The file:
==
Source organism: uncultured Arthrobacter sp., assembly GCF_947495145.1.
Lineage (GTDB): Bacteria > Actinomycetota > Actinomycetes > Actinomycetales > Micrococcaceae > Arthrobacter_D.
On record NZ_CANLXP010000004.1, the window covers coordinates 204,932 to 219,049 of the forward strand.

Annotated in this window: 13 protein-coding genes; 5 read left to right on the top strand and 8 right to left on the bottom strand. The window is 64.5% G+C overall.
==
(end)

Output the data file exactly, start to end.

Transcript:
Source organism: uncultured Arthrobacter sp., assembly GCF_947495145.1.
Lineage (GTDB): Bacteria > Actinomycetota > Actinomycetes > Actinomycetales > Micrococcaceae > Arthrobacter_D.
On record NZ_CANLXP010000004.1, the window covers coordinates 204,932 to 219,049 of the forward strand.

Annotated in this window: 13 protein-coding genes; 5 read left to right on the top strand and 8 right to left on the bottom strand. The window is 64.5% G+C overall.